In 2019, Critical Race Theory (CRT) moved from the pages of law journals to the front page of the newspaper and became the centerpiece of a partisan political battle over the classroom. In response, several states have passed laws to ban CRT from the classroom. Iowa’s CRT ban directly regulates speech about race in K-12 classrooms and one Iowa university has used it to limit speech about race in college classrooms. This article argues that this kind of viewpoint discriminatory law would usually be facially unconstitutional. However, Iowa’s CRT law regulates public school teachers and college professors, who exist in a First Amendment twilight zone created by the Supreme Court’s employee speech jurisprudence. Even though teachers and professors are having their speech abridged, they cannot get into court on a First Amendment Theory. To fill in this gap, Courts faced with Iowa’s CRT ban should clarify the protections for professors engaged in teaching and research and recognize a student’s right to receive information. These solutions would put a stop to the current rash of politically motivated tinkering with the K-12 and University curriculum and allow the education system to grapple honestly with past injustice.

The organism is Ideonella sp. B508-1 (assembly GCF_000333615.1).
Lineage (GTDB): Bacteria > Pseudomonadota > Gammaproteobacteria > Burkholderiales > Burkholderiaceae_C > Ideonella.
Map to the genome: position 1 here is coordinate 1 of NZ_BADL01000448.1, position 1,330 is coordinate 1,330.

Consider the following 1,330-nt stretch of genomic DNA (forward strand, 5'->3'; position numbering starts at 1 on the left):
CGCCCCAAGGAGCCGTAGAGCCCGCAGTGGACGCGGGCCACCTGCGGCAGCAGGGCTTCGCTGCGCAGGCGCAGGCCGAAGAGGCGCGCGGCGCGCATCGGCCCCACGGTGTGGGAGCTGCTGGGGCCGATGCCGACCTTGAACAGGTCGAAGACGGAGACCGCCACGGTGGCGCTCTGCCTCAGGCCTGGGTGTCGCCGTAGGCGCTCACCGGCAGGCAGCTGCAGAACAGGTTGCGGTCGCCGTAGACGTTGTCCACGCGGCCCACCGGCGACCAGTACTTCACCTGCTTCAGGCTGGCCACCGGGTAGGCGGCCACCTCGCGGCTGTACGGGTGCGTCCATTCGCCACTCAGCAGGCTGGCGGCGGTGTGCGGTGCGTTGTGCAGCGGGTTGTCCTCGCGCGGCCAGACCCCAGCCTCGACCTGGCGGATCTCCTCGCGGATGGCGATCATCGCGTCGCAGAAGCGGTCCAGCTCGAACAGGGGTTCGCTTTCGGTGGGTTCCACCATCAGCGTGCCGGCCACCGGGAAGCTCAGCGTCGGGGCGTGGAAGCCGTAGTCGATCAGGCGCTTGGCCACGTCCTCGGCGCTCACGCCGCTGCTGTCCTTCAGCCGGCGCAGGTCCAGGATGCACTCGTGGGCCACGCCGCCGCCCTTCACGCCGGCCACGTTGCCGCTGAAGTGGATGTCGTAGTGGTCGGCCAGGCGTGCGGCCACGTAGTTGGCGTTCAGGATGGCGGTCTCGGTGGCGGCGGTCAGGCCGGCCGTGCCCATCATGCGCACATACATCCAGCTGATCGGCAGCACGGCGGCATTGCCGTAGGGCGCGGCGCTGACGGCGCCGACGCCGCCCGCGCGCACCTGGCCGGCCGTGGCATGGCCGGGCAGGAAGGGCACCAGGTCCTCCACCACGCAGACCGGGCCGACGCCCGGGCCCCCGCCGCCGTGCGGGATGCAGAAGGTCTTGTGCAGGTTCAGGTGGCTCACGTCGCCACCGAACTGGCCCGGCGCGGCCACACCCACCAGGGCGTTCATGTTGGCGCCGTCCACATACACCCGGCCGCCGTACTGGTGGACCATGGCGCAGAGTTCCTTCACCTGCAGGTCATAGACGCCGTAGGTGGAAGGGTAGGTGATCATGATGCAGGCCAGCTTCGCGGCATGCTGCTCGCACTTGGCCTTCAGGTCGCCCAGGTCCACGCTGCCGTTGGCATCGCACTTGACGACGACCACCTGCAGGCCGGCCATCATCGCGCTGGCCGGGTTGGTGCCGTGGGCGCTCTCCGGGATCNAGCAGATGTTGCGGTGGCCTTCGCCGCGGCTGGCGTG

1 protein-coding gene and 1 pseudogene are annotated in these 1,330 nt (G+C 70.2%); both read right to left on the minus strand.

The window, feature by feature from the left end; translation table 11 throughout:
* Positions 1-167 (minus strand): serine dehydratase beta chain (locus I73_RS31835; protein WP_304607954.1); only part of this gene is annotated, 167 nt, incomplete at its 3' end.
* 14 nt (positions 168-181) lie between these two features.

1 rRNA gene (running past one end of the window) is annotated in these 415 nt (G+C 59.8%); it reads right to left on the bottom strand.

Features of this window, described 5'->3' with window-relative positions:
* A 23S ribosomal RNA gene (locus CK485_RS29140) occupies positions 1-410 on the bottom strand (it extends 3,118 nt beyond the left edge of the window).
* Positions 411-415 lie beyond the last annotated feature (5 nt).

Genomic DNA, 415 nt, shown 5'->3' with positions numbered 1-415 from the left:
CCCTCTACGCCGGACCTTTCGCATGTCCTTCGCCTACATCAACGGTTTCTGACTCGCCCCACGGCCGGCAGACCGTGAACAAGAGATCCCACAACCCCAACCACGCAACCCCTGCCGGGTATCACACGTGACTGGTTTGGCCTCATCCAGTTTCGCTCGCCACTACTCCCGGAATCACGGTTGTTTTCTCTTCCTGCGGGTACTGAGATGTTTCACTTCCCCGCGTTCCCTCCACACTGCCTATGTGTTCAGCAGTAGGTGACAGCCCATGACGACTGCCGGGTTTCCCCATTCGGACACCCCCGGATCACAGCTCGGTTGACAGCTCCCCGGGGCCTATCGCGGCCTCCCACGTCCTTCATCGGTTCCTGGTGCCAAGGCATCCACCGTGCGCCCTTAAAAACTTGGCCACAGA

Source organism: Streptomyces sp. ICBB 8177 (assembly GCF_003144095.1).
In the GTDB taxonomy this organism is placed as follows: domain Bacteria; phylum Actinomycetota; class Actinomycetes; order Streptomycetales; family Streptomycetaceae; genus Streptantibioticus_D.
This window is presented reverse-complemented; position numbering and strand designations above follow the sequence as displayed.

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John Beaty, Critical Race Theory in the Classroom: Iowa’s Critical Race Theory Ban and the Limits of the First Amendment, 27 J. Gender, Race & Just. 137 (2024). 

Wednesday, February 28, 2024